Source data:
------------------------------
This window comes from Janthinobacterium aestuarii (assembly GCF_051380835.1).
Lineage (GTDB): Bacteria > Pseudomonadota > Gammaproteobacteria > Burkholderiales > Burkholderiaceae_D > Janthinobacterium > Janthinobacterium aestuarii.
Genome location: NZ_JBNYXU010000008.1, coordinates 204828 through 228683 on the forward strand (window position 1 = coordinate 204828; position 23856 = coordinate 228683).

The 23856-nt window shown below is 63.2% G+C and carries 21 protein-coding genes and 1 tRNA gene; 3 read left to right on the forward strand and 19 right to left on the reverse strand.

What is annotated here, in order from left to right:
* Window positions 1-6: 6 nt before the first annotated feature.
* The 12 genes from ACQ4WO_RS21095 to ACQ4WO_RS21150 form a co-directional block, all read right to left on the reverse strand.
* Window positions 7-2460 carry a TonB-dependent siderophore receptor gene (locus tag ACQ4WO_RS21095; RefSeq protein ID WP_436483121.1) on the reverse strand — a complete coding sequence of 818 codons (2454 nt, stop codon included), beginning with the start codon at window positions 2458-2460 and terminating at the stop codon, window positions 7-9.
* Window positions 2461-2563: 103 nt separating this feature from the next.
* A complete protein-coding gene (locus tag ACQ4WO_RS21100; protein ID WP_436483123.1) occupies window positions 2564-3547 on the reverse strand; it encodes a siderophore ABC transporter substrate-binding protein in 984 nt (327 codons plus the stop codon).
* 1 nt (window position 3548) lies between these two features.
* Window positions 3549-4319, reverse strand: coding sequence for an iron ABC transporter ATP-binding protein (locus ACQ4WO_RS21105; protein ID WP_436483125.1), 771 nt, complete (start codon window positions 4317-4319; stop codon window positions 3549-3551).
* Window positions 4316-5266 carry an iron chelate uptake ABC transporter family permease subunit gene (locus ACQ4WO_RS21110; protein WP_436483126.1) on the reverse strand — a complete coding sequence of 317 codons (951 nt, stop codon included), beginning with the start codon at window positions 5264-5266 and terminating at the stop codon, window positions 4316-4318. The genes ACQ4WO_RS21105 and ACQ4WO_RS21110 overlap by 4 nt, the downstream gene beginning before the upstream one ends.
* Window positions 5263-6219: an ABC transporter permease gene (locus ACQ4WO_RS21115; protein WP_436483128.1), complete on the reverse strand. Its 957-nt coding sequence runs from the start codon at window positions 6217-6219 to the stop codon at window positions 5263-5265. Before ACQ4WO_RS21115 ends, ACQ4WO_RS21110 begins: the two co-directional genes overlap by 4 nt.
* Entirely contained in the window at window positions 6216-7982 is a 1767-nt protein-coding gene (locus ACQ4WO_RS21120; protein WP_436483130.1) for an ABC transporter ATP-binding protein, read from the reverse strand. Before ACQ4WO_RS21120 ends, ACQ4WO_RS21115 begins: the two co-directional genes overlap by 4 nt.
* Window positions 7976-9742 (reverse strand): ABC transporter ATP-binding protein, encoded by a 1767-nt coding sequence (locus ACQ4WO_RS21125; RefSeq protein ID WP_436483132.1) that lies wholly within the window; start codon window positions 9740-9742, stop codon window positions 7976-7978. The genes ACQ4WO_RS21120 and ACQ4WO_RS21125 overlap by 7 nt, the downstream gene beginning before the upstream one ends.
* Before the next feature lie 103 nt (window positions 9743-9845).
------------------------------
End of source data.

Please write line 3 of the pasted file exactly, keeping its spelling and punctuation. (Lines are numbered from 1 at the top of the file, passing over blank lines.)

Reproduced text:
Genome location: NZ_JBNYXU010000008.1, coordinates 204828 through 228683 on the forward strand (window position 1 = coordinate 204828; position 23856 = coordinate 228683).